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R-0 may be the most important scientific term you’ve never heard of when it comes to stopping the coronavirus pandemic.
To avoid local public health restrictions during the pandemic, San Jose State University last week made a drastic move.
It decided to bus its football team 325 miles north to Humboldt County, where the Spartans started practicing on another college campus indefinitely while completing classwork online.
The relocation is designed to let the team have larger practices in a less restrictive county. Such preparation was “imperative” as the team’s season opener approached on Oct. 24, athletics director Marie Tuite said in a statement.
The team’s home county saw it differently.
“We are very disappointed to see any team going outside the county to circumvent a process that was put in place to ensure the safety of its players and staff,” Santa Clara County said in a statement to USA TODAY.
Such is the state of disruption these days in college football. It’s all over the map, including by bus.
Several leagues are trying to come back this month and next after initially deciding it was safer to wait until 2021, including those with members that still hadn’t been cleared for regular practices under local health orders as of Wednesday, such as Stanford and Colorado.
Lower-profile leagues are sticking with their decision not to play this year, such as the Ivy League. Other major leagues with large followings in the South and Texas are playing more like normal, with some limited stadium attendance of around 15,000 or more. On Monday, LSU even said it would no longer require a medical wellness check to enter the stadium.
“We’re living in a big experiment right now,” said Yvonne Maldonado, an infectious disease expert at Stanford who consulted with the Pac-12 Conference on COVID-19. “We don’t know enough about (the novel coronavirus), and we don’t really understand what it does to young people.”
So which is the right approach? What is the big deal anyway, considering that hospitalizations are quite rare for young infected players? And was it a coincidence that most of the nation’s elite research universities either still aren’t playing this year or took so long to commit to playing in 2020? Or that only one major team west of Texas is playing games right now (BYU)?
USA TODAY asked public health experts about this now that major college football is coming back in all 10 major leagues. Their answers belie any sense of normalcy that might come with the return of Big Ten and Pac-12 football on Oct. 24 and Nov. 6, respectively.
“The disjointed response in college football is a reflection of a complete lack of a coordinated national response,” said Zach Binney, an epidemiologist at Oxford College of Emory University. “College football is pretty much like the rest of the country. Whether it should be played is a very complicated question.”
Texas Tech’s Raider Red wears a mask during an NCAA college football game against Houston Baptist, on Sept. 12, 2020, in Lubbock, Texas. (Photo: Mark Rogers, AP)
Why is that a big deal?
The question is complicated in large part because so many answers are unknown.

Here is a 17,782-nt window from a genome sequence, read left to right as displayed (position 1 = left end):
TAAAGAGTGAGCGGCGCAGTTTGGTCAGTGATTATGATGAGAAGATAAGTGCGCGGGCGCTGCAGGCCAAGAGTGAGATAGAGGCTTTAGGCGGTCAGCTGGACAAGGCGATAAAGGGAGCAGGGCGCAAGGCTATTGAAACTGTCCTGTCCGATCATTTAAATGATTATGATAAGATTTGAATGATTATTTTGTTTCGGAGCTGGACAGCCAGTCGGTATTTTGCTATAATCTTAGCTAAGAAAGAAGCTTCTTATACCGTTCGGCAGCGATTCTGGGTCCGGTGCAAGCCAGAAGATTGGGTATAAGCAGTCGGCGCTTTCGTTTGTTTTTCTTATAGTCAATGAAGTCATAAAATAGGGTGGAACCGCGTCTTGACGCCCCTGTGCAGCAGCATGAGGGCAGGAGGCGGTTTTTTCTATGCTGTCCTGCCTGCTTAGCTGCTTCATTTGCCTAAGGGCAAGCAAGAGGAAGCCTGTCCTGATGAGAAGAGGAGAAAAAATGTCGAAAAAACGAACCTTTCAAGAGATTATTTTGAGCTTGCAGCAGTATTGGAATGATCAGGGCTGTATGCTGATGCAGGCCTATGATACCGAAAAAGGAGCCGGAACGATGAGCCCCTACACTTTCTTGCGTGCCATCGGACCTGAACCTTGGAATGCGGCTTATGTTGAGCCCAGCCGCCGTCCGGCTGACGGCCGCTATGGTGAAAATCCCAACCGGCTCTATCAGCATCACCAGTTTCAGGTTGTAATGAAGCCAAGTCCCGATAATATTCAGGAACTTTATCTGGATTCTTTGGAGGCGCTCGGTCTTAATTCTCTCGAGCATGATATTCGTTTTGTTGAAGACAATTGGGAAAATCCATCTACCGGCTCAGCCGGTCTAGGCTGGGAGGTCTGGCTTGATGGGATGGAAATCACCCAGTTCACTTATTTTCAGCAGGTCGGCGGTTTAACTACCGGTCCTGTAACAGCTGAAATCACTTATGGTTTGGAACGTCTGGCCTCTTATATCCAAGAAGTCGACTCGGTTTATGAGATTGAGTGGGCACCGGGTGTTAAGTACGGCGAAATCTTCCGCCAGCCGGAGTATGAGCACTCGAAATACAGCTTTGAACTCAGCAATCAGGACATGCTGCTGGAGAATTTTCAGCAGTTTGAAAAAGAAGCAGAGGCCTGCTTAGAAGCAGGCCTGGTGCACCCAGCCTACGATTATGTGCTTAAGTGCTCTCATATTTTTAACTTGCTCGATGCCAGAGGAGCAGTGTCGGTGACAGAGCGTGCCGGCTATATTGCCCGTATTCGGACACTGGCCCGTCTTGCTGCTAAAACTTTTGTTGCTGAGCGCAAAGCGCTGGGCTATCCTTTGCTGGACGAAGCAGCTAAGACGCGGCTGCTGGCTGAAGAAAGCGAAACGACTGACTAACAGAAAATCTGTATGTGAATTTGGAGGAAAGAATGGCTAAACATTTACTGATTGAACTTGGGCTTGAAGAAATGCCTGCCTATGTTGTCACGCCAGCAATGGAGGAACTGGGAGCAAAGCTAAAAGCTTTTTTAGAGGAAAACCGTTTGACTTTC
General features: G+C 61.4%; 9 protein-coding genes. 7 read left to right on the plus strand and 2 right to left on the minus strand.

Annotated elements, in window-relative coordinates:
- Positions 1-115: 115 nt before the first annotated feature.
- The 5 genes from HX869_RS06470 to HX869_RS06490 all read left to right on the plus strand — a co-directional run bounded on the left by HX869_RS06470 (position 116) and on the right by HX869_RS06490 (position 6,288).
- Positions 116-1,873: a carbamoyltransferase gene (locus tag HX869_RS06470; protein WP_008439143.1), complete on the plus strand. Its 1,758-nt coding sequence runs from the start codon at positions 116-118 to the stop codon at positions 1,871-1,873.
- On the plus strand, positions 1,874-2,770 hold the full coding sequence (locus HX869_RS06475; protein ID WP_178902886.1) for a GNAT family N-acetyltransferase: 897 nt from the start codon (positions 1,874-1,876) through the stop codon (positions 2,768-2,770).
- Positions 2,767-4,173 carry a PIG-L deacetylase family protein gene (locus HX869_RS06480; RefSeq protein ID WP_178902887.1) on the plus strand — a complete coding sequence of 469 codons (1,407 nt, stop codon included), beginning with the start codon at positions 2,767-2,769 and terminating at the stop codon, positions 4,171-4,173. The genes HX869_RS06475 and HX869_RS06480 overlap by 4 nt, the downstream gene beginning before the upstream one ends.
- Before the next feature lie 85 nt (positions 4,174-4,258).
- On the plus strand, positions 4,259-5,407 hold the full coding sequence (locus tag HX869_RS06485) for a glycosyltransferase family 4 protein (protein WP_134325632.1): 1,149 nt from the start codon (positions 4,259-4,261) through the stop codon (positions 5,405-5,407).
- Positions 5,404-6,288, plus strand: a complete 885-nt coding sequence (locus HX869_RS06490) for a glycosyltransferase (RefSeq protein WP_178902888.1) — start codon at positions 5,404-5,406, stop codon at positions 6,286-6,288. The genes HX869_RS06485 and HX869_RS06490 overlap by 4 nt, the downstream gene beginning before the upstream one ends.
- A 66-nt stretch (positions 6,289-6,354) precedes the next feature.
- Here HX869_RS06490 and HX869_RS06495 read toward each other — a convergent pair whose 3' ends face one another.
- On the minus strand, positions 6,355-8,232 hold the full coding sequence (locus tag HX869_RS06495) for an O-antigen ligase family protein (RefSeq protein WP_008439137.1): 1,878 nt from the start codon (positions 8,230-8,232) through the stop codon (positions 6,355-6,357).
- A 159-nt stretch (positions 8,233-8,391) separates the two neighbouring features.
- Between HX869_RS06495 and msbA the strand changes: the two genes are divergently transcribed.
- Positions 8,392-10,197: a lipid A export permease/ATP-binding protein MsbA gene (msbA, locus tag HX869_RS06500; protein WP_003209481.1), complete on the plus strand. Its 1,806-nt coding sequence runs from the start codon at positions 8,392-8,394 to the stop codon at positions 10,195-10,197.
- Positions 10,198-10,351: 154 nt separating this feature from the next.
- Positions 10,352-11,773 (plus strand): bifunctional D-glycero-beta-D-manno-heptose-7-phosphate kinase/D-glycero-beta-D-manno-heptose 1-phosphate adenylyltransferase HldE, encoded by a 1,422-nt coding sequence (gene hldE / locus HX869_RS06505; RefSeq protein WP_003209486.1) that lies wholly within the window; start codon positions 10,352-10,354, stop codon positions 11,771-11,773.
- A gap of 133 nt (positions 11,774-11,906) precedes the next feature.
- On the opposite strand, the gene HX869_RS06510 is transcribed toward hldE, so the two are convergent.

“We’ve been contending with this novel entity that’s been plunked down in our midst, and we’ve been scrambling scientifically to figure out how it works, what makes it tick, how it interacts with our immune system, how it functions epidemiologically and gets around and how we can control it,” Columbia University epidemiologist Jeffrey Shaman said. “This is the problem. There’s so much we don’t know about it. I could just start listing really critical questions we don’t understand yet.”
For example: Why is the virus so much more destructive to some people than others, including some young people who have died? Are there dangerous longer-term effects if they survive without major symptoms initially? How often can a person get re-infected? And will it be worse the next time around?
It wasn’t until August that concerns about myocarditis became a widespread concern for athletes recovering from COVID-19. The significance of such heart inflammation is still unclear, Binney said.
COVID-19 is scary enough because it’s led to more than 210,000 deaths in the U.S. and still has no cure or effective vaccine. The other unknowns make public health experts want to err on the side of caution even more. Adding to the greater risk is that younger players can spread the disease to more vulnerable parts of the community even if they seem physically unaffected.
Who is taking the right, wrong approach?
Infectious disease experts favor no crowds in the stadiums and daily rapid-results testing to determine whether players and staff have been infected. Those infected then should be isolated as necessary to avoid further spread of the virus.
Unlike the other Power 5 leagues, the Big Ten and Pac-12 committed to both daily testing and no crowds before returning to play. Both previously had decided not to play in 2020 but reversed after daily testing became available, starting with the Pac-12’s announced deal with test maker Quidel in early September.
“It’s not foolproof, but it’s a good system,” Shaman said. “I think the question you then have to ask yourself is why are you doing this (playing football at all)? You’re not having fans in the stadium. That’s very wise. Why are you doing it otherwise? … Are they doing it for the women’s soccer team? Or are they just doing it because they have television revenue?”